I am combating the next drawback:

Let $fcolonmathbb{R}^2tomathbb{R}$ be a twice constantly

differentiable operate satisfying $$f(0,y)=0mbox{ for

all }yinmathbb{R}$$(a) Present that $f(x,y) = xg(x,y)$ for all pairs $(x,y)inmathbb{R}^2$,

the place $g$ is the operate given by $$g(x,y) =

intlimits_0^1frac{partial f}{partial x}(tx,y)dt$$(b) Present that $g$ is constantly differentiable and that for all

$xinmathbb{R}$ $$g(0,y) = frac{partial f}{partial

x}(0,y),~frac{partial g}{partial y}(0,y) = frac{partial^2

f}{partial xpartial y}(0,y)$$(c) If $frac{partial f}{partial x}(0,0)neq0$ there’s a

neighborhood $V$ of $(0,0)$ in $mathbb{R}^2$ such that $f^{-1}(0)cap

V = Vcap {x=0}$(d) If $frac{partial f}{partial x}(0,0) = 0$ and $frac{partial^2

f}{partial xpartial y}(0,0)neq0$ there’s a neighborhood $V$ of

$(0,0)$ in $mathbb{R}^2$ such that $f^{-1}(0)cap V$ consists of the

union of the set $Vcap{x=0}$ with a curve by way of $(0,0)$, whose

tangent at $(0,0)$ just isn’t vertical (not parallel to the $y$-axis)

Listed here are my makes an attempt:

(a) Observe that $frac{partial f}{partial x}(tx,y) = frac{t}{x}cdotfrac{partial f}{partial t}(tx,y)$ and so utilizing the combination by elements

$$g(x,y) = intlimits_0^1frac{partial f}{partial x}(tx,y)dt = intlimits_0^1 frac{t}{x}cdotfrac{partial f}{partial t}(tx,y)dt = frac{1}{x}left(f(x,y) – intlimits_0^1 f(tx,y)dtright)$$

it suffices to indicate that $intlimits_0^1 f(tx,y)dt = 0$, nonetheless, I am unable to see learn how to proceed with it.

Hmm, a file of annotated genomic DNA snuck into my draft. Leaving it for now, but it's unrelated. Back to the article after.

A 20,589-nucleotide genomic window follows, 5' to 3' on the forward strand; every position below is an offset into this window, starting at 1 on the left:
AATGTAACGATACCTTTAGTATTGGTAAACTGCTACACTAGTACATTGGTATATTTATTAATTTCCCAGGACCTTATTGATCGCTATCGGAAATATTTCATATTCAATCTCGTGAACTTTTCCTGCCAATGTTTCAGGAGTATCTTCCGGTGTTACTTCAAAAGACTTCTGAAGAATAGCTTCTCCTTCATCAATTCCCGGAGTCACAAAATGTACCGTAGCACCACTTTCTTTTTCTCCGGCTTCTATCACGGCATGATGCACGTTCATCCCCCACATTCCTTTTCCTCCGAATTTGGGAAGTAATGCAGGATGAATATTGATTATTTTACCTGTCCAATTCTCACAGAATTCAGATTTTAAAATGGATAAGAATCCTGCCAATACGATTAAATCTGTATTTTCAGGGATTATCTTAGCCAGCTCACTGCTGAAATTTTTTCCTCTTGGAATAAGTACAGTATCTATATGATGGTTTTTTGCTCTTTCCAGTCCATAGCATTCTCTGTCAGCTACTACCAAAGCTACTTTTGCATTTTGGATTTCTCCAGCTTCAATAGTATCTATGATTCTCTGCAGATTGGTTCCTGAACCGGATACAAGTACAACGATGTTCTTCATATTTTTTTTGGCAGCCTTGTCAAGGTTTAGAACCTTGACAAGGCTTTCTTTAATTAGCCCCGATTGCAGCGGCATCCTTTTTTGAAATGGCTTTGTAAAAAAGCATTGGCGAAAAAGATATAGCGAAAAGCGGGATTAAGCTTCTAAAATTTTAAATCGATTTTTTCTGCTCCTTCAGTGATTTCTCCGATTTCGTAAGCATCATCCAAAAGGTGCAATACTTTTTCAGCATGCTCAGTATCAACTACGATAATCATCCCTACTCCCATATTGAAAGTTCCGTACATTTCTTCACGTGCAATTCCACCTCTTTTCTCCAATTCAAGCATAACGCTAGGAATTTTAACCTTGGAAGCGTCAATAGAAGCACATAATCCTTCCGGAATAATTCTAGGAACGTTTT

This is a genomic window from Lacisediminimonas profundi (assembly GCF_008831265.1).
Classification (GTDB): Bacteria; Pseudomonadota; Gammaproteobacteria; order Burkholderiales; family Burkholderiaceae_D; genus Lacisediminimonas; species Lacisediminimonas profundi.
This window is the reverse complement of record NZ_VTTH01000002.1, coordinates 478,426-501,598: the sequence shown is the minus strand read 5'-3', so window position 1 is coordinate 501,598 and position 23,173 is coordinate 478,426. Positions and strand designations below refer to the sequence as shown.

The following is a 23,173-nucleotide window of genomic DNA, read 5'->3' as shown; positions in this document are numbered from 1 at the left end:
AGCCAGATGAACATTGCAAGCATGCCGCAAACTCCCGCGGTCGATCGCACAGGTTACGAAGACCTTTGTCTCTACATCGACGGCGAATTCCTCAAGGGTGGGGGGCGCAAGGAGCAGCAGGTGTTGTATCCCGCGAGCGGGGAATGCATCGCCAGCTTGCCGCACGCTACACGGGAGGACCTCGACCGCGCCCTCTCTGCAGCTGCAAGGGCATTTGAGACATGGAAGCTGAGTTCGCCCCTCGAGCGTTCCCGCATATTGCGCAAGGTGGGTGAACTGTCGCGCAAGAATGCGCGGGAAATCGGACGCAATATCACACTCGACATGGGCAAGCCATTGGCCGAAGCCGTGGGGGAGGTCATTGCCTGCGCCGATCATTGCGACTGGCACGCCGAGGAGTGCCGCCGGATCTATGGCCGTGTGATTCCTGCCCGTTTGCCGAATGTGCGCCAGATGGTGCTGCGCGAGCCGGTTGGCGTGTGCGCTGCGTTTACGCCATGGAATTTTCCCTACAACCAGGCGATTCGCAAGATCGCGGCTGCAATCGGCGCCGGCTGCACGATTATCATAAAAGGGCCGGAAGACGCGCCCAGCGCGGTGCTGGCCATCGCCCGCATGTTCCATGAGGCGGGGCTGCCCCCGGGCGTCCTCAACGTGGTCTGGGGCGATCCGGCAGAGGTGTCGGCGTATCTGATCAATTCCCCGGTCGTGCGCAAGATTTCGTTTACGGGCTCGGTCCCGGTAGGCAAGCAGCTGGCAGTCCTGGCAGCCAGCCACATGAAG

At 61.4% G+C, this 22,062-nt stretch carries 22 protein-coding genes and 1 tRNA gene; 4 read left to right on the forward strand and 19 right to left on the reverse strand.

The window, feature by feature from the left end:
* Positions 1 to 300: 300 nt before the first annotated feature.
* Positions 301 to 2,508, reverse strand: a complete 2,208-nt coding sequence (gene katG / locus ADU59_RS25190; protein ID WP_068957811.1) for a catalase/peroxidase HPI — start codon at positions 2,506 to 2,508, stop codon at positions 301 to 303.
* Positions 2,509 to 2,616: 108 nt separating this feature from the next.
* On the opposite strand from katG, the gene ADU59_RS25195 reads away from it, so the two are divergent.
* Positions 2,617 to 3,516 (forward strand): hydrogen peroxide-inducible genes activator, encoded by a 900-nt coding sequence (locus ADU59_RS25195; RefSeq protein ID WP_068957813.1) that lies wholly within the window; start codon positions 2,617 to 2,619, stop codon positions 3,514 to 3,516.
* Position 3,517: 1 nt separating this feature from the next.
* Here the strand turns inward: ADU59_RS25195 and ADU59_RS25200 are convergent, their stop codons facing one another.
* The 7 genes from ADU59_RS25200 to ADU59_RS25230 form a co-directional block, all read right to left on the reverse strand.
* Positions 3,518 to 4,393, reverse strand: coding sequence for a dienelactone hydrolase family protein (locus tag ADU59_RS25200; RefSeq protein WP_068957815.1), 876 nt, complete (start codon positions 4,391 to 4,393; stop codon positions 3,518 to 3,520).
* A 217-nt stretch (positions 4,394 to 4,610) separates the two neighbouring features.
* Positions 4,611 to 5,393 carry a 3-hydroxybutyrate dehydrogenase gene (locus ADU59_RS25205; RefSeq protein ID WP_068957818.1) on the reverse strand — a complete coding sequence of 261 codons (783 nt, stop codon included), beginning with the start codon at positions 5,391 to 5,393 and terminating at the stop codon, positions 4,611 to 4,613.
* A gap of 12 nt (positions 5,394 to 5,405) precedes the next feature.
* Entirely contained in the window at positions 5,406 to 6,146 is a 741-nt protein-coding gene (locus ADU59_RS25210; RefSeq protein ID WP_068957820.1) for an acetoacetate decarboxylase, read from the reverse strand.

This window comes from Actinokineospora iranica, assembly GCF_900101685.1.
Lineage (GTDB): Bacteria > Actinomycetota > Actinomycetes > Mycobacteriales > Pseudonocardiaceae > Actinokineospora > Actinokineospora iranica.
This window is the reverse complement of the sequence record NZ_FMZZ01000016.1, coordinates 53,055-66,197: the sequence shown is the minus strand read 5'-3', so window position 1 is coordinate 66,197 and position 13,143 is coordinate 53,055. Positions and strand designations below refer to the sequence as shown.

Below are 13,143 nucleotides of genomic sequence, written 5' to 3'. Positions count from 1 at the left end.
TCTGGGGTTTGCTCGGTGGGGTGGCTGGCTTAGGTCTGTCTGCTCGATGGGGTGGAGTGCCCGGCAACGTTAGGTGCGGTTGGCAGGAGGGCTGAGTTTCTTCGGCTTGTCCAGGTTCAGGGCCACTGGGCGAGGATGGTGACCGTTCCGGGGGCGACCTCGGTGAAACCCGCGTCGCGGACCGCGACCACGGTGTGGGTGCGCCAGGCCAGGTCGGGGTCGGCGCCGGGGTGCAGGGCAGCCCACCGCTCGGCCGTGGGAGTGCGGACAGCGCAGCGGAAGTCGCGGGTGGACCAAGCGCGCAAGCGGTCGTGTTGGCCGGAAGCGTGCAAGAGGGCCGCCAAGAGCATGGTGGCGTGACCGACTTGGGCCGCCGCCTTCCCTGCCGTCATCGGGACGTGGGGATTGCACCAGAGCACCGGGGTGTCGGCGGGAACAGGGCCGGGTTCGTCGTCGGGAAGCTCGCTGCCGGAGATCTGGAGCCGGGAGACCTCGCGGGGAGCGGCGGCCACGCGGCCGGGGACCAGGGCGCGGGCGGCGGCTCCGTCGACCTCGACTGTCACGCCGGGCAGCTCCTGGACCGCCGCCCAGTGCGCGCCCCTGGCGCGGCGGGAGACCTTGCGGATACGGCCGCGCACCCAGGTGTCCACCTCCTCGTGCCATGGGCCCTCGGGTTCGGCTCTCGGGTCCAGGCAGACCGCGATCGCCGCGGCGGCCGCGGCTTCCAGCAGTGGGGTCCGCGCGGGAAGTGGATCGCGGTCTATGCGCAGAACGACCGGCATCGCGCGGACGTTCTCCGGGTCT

(b) Expressions for $g(0,y)$ and $frac{partial g}{partial y}(0,y)$ is the results of a simple calculation utilizing the definiton of $g(x,y)$, however I’ve troubles displaying that $g$ is constantly differentiable. What am I purported to do — show that the partial derivatives exist and they’re steady? If that’s the case, can somebody write down the small print?

(c) One can repair $y=0$ and think about a operate $f(x,0)colonmathbb{R}tomathbb{R}$. Then, since $frac{partial f}{partial x}(0,0)neq0$, the Inverse Operate Theorem says that there exists a neighborhood $U$ of $0inmathbb{R}$ such that $fcolon Uto f(U)$ is the bijection. Denote $V = Utimes{0}$, so $Vsubsetmathbb{R}^2$ and we’re executed. Am I proper right here?

(d) It looks like utilizing the results of half (b) we are able to do the identical trick with the operate $g(0,y)colonmathbb{R}tomathbb{R}$, however I am unable to end the proof.

Any assist will probably be actually appreciated.Thanks so much prematurely.